TRUST IN GOD
Ashley turned fourteen in April 2001. She had spent the previous four years of her life battling cancer and all the demons that come with it, including the cruel side effects of the very medicines and treatments that were designed to save her life. Even three years after her final chemotherapy treatment, there were still some very frustrating long-term side effects that she had to deal with every day.
Through it all, she seldom complained. She had developed a courage that would serve any warrior well; a determination that would see the fiercest athlete through the most difficult challenge; and an indomitable spirit that exemplified the motto, “Never give up”.
Because of these qualities, and because of the thousands of people who came to follow Ashley’s story through my Internet and e-mail updates, Ashley became an inspiration to people all over the world. People found the courage to face their own life struggles because of the inspiration they gained from Ashley’s story.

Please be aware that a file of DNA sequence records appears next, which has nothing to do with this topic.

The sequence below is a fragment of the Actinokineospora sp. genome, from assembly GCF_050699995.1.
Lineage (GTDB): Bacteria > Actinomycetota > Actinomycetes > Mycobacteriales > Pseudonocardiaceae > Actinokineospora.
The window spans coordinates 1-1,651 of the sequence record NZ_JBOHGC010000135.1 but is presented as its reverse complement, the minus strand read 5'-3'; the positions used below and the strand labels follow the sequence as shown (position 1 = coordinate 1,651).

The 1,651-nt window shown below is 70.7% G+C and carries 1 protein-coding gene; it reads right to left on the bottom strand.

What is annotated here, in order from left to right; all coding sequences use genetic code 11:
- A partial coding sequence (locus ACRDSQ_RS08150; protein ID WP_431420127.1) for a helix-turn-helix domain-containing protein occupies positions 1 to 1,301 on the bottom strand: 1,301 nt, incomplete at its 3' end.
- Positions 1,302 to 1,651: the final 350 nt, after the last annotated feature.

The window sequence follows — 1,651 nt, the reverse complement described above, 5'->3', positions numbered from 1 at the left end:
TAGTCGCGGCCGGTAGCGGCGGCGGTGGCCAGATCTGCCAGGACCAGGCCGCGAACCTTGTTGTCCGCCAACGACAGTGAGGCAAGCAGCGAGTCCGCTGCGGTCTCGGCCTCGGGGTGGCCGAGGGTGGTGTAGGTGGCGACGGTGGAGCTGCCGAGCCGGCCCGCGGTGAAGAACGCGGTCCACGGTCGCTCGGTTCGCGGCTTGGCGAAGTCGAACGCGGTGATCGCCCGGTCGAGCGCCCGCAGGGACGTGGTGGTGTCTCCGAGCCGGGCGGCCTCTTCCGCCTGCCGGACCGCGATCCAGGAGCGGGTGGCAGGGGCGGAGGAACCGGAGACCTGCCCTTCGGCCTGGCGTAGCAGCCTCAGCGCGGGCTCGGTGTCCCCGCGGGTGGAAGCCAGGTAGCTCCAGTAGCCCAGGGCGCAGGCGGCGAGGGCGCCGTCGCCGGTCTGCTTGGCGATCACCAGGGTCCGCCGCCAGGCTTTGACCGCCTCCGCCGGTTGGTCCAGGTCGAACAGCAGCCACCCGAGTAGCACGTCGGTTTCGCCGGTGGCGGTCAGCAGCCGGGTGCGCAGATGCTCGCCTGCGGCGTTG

Sometime during that spring of her fourteenth birthday, I learned that the Salt Lake Organizing Committee for the 2002 Olympic Winter Games was accepting nominations for Olympic Torchbearers. The 13,500-mile Torch Relay would begin on December 4 in Atlanta, Georgia, and end on February 8 in Salt Lake City, Utah. The motto for the 2002 Winter Games was “Light the Fire Within”, and the torchbearers’ theme was “Inspire”. The Organizing Committee wanted to showcase the stories of people who inspired others, by inviting them to be torchbearers. So they asked America to nominate people who were worthy of such an honor.
Naturally, Ashley was the first person who came to my mind. I sent the following essay to the Salt Lake Organizing Committee, telling Ashley’s inspirational story “in 100 words or less”:
Ashley is my daughter. At age 9 she was diagnosed with a brain tumor. She underwent brain surgery followed by radiation and chemotherapy for 1-1/2 years. Today she is 14 and a survivor. The story of her courageous battle with cancer and her determination to beat this disease has inspired countless people who followed her story via the Internet, some of whom were engaged in their own cancer battle. She still struggles with some residual side effects of the treatments, but she continues to face her struggles with courage and determination.
On July 11, 2001, I opened my e-mail and found the following message from Mitt Romney, President and CEO of the Salt Lake Organizing Committee. The subject line read, “Congratulations! You have been selected as an Olympic torchbearer.”
Dear Ashley O’Rear,